Russia’s bid to capture the key eastern city of Sievierodonetsk is faltering against a fierce Ukrainian counteroffensive that has reclaimed significant sections of the city, where Moscow has concentrated its troops with the goal of fully seizing the province of Luhansk.
Ukraine now controls “large” parts of the city, the Washington-based Institute for the Study of War reported, corroborating earlier statements from the governor of Luhansk. The city has been largely destroyed by intense back-and-forth fighting, and thousands of civilians remain sheltered in basements.
If Sievierodonetsk falls, Russia and its local separatist allies would then capture all of Luhansk, one of two provinces in the industrial Donbas region. The other province, Donetsk, is already largely under Russian control.
But Ukraine’s ability to push Russian forces back to the eastern outskirts of Sievierodonetsk, despite it being the Kremlin’s main focus, is evidence of Moscow’s declining combat power, I.S.W. said. The Ukrainian counteroffensive’s success in the city, the institute added, would likely continue to draw Russia’s focus and thus leave in it vulnerable in Kharkiv and regions of the south.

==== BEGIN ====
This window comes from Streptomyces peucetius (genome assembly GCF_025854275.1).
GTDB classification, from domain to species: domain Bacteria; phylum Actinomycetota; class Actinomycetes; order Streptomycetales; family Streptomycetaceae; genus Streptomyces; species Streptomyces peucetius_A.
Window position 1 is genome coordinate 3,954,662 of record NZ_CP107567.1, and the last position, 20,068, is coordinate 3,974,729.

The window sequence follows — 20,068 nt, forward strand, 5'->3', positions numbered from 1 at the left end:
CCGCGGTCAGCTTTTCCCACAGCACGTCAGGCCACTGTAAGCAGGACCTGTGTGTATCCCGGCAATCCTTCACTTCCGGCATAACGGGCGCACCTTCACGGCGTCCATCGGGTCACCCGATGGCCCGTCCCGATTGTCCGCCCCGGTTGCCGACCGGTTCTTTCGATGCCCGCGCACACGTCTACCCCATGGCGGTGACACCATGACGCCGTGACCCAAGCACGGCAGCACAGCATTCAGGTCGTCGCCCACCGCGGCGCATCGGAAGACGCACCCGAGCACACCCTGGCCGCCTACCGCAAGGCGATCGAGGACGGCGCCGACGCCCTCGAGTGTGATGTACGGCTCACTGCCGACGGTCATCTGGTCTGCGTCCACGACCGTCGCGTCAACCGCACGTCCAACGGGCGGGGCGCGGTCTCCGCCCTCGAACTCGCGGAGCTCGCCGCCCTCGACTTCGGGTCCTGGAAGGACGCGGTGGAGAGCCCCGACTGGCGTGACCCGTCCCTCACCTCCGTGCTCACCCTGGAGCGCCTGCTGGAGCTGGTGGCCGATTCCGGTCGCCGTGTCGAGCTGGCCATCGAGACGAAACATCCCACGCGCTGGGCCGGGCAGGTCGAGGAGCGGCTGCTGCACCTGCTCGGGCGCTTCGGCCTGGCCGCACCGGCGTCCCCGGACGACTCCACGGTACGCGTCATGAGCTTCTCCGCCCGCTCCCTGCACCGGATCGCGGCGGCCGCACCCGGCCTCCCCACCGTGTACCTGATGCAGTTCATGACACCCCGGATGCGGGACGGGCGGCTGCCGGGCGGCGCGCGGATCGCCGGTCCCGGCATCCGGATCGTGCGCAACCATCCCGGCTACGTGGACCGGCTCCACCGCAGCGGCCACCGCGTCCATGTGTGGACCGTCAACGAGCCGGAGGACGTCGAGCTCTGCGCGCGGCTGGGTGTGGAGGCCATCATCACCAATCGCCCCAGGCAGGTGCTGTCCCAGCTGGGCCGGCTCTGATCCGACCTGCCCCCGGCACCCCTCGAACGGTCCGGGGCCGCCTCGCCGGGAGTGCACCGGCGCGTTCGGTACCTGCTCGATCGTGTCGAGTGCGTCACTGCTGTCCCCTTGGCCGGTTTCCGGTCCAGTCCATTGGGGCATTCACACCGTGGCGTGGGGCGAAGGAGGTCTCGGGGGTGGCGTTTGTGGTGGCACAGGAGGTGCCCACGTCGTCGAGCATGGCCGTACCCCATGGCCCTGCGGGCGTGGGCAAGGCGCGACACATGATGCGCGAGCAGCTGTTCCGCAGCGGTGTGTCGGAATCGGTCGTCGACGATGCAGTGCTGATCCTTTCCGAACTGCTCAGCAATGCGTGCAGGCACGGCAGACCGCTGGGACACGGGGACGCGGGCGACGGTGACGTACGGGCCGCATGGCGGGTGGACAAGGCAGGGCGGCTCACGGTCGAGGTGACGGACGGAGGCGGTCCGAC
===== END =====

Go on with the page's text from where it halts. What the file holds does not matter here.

President Volodymyr Zelensky of Ukraine visited eastern frontline positions in the Donbas region on Sunday, including the city of Lysychansk near Sievierodonetsk, his office said.
In other developments:
President Vladimir V. Putin maintained a confrontational stance on Sunday, issuing a thinly veiled threat that Russia would “strike targets we haven’t hit before” if the West were to continue supplying Ukraine with longer-range missiles.
Russia is attempting to profit from “stolen Ukrainian grain,” the United States is warning, by selling it to drought-stricken countries in Africa.
NATO and European Union nations bordering Serbia closed their airspace to Russia’s foreign minister, Sergei Lavrov, before his scheduled visit on Monday, Russian state media reported, citing a ministry spokeswoman.